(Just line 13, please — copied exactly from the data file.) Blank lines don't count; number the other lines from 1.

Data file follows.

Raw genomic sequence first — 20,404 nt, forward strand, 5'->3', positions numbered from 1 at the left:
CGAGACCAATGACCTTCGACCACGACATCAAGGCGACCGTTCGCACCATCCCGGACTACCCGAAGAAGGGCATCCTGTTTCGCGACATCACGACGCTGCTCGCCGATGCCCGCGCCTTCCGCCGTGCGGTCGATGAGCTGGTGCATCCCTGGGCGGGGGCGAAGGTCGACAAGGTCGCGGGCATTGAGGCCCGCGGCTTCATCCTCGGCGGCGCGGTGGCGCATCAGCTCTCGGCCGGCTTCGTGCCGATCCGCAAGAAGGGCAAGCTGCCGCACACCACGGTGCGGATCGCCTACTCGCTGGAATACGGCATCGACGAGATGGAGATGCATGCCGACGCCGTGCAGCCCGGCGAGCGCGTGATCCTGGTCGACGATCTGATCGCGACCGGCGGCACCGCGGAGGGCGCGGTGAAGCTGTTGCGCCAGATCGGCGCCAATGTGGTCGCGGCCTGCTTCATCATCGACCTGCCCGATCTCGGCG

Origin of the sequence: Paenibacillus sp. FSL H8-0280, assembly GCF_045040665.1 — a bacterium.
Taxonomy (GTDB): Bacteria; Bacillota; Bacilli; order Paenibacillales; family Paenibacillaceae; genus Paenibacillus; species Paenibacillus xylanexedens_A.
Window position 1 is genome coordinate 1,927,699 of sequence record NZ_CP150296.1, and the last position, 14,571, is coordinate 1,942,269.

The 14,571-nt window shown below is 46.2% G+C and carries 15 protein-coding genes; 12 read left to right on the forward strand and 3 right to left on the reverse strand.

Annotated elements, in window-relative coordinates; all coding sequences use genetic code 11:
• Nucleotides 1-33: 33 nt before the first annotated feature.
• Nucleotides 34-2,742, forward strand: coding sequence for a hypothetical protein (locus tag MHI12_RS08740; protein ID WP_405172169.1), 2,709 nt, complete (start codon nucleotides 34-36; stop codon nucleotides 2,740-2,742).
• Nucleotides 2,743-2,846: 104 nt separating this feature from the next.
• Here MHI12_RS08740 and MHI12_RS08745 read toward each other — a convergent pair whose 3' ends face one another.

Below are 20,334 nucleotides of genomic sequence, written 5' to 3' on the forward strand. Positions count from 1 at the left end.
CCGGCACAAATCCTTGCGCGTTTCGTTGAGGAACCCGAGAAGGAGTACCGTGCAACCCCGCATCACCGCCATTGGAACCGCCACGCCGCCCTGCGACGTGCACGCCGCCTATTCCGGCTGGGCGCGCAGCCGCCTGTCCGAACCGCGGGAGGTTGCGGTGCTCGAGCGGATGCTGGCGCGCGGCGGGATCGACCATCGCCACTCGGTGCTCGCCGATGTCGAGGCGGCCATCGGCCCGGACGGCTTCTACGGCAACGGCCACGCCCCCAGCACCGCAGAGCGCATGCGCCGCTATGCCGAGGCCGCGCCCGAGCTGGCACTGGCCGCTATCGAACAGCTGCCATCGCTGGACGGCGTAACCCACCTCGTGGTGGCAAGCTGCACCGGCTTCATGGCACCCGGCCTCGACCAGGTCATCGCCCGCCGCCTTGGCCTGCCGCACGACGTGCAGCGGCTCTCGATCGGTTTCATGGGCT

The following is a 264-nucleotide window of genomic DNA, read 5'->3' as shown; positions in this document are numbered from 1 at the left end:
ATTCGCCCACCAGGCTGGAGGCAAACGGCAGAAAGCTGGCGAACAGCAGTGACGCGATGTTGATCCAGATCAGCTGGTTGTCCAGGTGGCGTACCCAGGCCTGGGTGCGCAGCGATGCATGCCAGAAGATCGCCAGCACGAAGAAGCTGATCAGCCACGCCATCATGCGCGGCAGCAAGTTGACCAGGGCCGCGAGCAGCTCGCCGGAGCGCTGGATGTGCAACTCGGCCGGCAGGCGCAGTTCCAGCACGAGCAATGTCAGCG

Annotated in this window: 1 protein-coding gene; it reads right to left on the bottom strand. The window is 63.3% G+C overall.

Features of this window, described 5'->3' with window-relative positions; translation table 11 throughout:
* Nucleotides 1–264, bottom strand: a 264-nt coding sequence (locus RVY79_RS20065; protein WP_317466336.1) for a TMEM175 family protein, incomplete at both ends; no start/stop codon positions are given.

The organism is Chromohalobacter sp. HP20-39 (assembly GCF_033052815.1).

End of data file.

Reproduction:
CCGGCACAAATCCTTGCGCGTTTCGTTGAGGAACCCGAGAAGGAGTACCGTGCAACCCCGCATCACCGCCATTGGAACCGCCACGCCGCCCTGCGACGTGCACGCCGCCTATTCCGGCTGGGCGCGCAGCCGCCTGTCCGAACCGCGGGAGGTTGCGGTGCTCGAGCGGATGCTGGCGCGCGGCGGGATCGACCATCGCCACTCGGTGCTCGCCGATGTCGAGGCGGCCATCGGCCCGGACGGCTTCTACGGCAACGGCCACGCCCCCAGCACCGCAGAGCGCATGCGCCGCTATGCCGAGGCCGCGCCCGAGCTGGCACTGGCCGCTATCGAACAGCTGCCATCGCTGGACGGCGTAACCCACCTCGTGGTGGCAAGCTGCACCGGCTTCATGGCACCCGGCCTCGACCAGGTCATCGCCCGCCGCCTTGGCCTGCCGCACGACGTGCAGCGGCTCTCGATCGGTTTCATGGGCT